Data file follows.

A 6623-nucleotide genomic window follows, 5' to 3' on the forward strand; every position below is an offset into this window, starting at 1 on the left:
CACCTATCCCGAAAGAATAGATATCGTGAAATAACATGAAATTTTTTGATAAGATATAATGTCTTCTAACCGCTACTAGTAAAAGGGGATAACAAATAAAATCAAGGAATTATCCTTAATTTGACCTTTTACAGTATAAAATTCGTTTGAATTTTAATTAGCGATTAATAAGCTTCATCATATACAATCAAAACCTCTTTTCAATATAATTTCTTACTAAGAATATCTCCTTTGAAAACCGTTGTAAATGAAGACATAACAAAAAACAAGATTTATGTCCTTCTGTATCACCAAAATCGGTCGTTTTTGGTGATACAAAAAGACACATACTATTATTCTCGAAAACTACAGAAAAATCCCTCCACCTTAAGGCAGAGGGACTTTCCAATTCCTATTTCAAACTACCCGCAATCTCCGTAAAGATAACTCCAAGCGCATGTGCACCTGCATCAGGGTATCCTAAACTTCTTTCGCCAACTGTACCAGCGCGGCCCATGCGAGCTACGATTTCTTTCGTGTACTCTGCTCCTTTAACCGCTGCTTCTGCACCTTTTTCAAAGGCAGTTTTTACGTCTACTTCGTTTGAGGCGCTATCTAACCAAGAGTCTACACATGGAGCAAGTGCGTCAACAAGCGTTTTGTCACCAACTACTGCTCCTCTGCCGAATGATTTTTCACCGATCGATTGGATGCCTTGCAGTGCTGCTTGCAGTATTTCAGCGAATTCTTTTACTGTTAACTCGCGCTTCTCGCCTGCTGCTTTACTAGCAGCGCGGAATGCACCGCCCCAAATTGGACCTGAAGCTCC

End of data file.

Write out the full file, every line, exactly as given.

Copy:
A 6623-nucleotide genomic window follows, 5' to 3' on the forward strand; every position below is an offset into this window, starting at 1 on the left:
CACCTATCCCGAAAGAATAGATATCGTGAAATAACATGAAATTTTTTGATAAGATATAATGTCTTCTAACCGCTACTAGTAAAAGGGGATAACAAATAAAATCAAGGAATTATCCTTAATTTGACCTTTTACAGTATAAAATTCGTTTGAATTTTAATTAGCGATTAATAAGCTTCATCATATACAATCAAAACCTCTTTTCAATATAATTTCTTACTAAGAATATCTCCTTTGAAAACCGTTGTAAATGAAGACATAACAAAAAACAAGATTTATGTCCTTCTGTATCACCAAAATCGGTCGTTTTTGGTGATACAAAAAGACACATACTATTATTCTCGAAAACTACAGAAAAATCCCTCCACCTTAAGGCAGAGGGACTTTCCAATTCCTATTTCAAACTACCCGCAATCTCCGTAAAGATAACTCCAAGCGCATGTGCACCTGCATCAGGGTATCCTAAACTTCTTTCGCCAACTGTACCAGCGCGGCCCATGCGAGCTACGATTTCTTTCGTGTACTCTGCTCCTTTAACCGCTGCTTCTGCACCTTTTTCAAAGGCAGTTTTTACGTCTACTTCGTTTGAGGCGCTATCTAACCAAGAGTCTACACATGGAGCAAGTGCGTCAACAAGCGTTTTGTCACCAACTACTGCTCCTCTGCCGAATGATTTTTCACCGATCGATTGGATGCCTTGCAGTGCTGCTTGCAGTATTTCAGCGAATTCTTTTACTGTTAACTCGCGCTTCTCGCCTGCTGCTTTACTAGCAGCGCGGAATGCACCGCCCCAAATTGGACCTGAAGCTCC